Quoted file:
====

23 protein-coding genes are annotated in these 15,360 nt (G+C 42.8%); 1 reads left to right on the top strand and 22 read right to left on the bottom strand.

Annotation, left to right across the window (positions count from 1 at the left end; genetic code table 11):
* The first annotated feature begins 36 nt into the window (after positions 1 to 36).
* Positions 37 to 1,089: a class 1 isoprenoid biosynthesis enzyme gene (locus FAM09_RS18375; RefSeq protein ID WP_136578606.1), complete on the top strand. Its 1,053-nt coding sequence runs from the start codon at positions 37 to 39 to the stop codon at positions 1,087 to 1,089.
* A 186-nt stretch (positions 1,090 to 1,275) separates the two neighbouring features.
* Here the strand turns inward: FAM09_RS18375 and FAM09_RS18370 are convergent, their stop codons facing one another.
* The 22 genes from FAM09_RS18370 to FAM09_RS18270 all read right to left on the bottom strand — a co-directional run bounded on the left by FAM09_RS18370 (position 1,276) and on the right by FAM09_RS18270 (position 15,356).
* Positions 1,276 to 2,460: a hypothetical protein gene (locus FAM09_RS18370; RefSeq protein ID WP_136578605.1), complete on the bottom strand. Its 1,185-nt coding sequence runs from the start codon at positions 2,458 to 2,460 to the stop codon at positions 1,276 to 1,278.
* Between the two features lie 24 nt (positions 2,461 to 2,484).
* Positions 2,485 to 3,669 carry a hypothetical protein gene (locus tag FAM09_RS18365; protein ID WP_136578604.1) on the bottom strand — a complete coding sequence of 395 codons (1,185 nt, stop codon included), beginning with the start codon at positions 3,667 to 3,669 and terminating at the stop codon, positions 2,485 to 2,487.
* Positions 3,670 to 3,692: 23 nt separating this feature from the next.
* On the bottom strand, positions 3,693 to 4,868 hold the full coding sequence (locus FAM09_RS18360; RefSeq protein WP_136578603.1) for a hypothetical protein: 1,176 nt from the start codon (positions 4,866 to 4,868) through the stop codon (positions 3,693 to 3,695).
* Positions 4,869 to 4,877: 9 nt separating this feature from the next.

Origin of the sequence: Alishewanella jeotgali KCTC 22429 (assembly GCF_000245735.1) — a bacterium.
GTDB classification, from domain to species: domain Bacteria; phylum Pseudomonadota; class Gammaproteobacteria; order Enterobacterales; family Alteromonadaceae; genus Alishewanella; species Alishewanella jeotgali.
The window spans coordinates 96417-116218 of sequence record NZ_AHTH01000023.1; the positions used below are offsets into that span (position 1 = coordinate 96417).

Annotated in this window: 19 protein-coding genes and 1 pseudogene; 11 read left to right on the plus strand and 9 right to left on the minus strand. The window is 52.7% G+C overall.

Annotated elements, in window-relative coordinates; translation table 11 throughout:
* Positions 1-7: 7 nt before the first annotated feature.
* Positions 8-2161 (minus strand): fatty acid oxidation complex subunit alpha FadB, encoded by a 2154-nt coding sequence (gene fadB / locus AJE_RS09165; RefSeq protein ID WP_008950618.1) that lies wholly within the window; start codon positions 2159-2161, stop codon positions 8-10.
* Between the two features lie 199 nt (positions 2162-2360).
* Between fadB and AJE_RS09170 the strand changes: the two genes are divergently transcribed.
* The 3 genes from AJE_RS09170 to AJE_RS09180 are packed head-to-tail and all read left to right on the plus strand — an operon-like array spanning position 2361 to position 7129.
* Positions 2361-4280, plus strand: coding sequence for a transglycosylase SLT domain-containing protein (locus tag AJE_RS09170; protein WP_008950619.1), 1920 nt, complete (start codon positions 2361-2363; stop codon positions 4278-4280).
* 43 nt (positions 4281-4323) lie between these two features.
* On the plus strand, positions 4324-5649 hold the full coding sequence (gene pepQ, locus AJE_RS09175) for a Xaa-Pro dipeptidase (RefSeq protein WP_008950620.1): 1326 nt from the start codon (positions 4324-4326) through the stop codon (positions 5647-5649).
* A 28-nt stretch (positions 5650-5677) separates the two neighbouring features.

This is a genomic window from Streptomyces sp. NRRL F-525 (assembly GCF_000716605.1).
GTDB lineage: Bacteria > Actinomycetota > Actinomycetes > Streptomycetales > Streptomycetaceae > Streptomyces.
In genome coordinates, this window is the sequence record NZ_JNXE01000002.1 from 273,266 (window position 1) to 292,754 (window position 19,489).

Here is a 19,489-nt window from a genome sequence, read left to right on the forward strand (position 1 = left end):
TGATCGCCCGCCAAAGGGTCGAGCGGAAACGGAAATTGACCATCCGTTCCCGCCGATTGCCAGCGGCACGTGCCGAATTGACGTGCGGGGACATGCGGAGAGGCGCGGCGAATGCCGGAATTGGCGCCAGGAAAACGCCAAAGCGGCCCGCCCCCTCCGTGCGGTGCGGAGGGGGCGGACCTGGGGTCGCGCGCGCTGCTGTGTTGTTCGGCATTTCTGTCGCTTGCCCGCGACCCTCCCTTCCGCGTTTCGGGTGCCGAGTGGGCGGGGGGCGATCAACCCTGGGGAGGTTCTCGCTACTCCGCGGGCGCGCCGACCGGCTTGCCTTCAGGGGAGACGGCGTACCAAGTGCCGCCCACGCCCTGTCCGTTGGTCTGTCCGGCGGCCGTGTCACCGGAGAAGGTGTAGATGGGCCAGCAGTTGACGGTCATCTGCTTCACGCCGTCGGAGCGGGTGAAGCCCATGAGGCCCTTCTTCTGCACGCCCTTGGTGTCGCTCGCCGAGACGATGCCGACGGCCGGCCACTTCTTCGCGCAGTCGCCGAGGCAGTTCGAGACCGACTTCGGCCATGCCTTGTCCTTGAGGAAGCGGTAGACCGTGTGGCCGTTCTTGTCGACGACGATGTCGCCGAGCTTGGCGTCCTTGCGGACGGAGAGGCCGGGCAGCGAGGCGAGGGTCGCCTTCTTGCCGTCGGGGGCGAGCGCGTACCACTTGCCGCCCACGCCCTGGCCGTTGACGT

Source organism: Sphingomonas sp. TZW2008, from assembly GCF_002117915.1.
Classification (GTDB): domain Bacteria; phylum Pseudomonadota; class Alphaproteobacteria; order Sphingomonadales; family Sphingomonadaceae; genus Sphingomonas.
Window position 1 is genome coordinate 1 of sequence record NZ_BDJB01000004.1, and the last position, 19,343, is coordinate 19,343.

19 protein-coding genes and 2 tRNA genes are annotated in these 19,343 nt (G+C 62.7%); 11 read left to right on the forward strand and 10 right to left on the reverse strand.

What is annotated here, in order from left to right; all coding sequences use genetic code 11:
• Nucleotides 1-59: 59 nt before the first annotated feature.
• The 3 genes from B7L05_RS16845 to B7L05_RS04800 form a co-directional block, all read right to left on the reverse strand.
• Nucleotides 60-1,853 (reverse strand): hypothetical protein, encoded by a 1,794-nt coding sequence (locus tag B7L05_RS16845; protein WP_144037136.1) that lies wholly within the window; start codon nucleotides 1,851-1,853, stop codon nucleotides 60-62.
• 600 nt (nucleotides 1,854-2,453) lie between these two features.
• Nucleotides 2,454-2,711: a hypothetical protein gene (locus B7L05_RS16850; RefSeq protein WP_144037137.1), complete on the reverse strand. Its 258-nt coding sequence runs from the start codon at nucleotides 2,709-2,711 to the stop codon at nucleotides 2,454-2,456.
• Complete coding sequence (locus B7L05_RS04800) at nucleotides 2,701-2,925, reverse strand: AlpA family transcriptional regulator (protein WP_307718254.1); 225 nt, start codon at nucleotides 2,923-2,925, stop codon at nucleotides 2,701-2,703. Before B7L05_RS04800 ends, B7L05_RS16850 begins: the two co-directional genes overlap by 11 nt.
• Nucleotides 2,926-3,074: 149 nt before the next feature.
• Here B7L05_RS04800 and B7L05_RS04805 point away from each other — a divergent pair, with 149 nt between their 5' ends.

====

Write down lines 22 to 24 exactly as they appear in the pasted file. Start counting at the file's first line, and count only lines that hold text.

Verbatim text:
* Between fadB and AJE_RS09170 the strand changes: the two genes are divergently transcribed.
* The 3 genes from AJE_RS09170 to AJE_RS09180 are packed head-to-tail and all read left to right on the plus strand — an operon-like array spanning position 2361 to position 7129.
* Positions 2361-4280, plus strand: coding sequence for a transglycosylase SLT domain-containing protein (locus tag AJE_RS09170; protein WP_008950619.1), 1920 nt, complete (start codon positions 2361-2363; stop codon positions 4278-4280).